Despite several delays in application deadlines, only 663 applications have been received by COME (Consortium of Management Education) so far. COME, which is a consortium of 52 business schools in Maharashtra has got together and initiated a Centralised Admission Process (CAP) for all MBA aspirants who had not admission into any b-school so far.
The initial decision was to open admission to applicants who had taken either of the qualifying exams, mainly CAT, MAT, XAT, ATMA, JMET or MHCET. However that criteria was later altered to any person wanting to give a shot at doing an MBA, irrespective of whether he had taken a single entrance exam or not. The total number of MBA seats available under COME are 3,100.
While the move by COME seemed noble at the outset, the low number of applications so far gives way to the conclusion that there is little applicant interest in the movement. Besides, many of the schools in the consortium are not what one would term ‘top-notch’, further plummeting interest levels in candidates.
While the latest deadline for the applications is now July 8, officials of COME state various reasons for the lukewarm response received so far. Among them, one being that the applications reached COME late and quite a few were sent without the Rs 750 demand draft required to enlist. Post receiving all the applications, the plan is to conduct a common entrance test (CET), group discussions and interviews on the same day. In response to the necessity of conducting a CET for this purpose, COME’s Executive President Apoorva Palkar said that some students had not taken a single entrance exam and it was primarily for them. “There will be equal weightage given to each entrance procedure (entrance exam, GDPI, work experience, past academic records, etc). Any candidate who fails to perform well in any of these, will be weeded out of the system, she added.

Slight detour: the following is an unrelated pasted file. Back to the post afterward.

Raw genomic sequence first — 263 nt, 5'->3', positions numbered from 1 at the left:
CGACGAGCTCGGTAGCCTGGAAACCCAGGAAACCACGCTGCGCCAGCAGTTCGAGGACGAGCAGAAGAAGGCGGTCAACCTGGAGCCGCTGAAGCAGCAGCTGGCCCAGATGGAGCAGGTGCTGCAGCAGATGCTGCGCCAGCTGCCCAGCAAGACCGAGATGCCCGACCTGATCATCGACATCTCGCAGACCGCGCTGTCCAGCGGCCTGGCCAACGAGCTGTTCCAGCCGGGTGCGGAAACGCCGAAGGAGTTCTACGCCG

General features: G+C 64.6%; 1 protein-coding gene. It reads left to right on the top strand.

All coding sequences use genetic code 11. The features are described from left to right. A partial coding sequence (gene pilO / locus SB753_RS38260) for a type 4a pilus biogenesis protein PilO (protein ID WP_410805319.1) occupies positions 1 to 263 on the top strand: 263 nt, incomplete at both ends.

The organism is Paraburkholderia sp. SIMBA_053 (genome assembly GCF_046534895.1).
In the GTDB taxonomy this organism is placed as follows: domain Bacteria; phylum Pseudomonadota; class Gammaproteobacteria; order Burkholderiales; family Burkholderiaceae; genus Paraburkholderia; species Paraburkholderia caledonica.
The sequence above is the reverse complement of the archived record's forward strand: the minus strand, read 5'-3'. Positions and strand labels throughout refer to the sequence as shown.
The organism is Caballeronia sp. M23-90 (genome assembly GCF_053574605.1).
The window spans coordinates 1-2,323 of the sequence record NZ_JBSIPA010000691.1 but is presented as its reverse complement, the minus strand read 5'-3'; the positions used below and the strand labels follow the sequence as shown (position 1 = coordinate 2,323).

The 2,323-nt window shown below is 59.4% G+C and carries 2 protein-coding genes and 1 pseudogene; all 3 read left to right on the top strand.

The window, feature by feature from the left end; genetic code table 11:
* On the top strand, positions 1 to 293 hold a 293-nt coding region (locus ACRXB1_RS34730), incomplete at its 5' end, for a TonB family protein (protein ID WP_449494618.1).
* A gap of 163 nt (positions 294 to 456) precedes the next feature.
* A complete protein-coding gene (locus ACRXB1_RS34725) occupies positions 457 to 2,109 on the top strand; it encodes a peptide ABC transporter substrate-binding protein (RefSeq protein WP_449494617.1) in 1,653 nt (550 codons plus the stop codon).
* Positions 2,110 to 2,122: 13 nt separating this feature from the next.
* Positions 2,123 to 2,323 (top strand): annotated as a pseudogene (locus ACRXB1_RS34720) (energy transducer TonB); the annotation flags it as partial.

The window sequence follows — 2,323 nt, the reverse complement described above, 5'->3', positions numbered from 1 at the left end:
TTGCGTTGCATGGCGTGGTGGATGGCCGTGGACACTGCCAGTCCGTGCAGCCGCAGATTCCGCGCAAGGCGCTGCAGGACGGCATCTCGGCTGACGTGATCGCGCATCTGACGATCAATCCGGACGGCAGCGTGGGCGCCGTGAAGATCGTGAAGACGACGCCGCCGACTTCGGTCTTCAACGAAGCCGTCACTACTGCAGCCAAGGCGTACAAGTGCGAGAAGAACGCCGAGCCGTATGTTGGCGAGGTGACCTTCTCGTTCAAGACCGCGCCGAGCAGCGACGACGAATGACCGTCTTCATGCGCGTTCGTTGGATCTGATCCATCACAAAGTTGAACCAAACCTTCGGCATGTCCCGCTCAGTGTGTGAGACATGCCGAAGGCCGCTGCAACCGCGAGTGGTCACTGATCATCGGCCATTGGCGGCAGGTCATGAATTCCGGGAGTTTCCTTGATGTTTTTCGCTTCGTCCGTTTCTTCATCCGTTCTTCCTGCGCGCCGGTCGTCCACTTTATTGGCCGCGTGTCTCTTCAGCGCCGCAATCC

Although it is obvious that while COME says this move is to enlist students who have not got admission in any b-school this year, it is also trying to fill seats of those institutes that have run empty last year and may face the same problem this year too. For instance, Dr VN Bedekar Institute of Management Studies, Thane was unable to fill up all the sixty seats last year and this year too has not made the mark. Kiran Kothari, a professor at the institute justifies, COME has a better reach nationwide. We expect to get our quota of sixty candidates this year through COME.”
International Institute of Management Science, Pune, a member of the consortium is another b-school that is yet to fill its seats. Besides COME, it is banking on ‘consultants’ and agents to get its numbers.We are a part of the consortium so that will help too. But, apart from it, we are relying on every channel to fill up the seats, said Amar Gupta, a professor at the institute.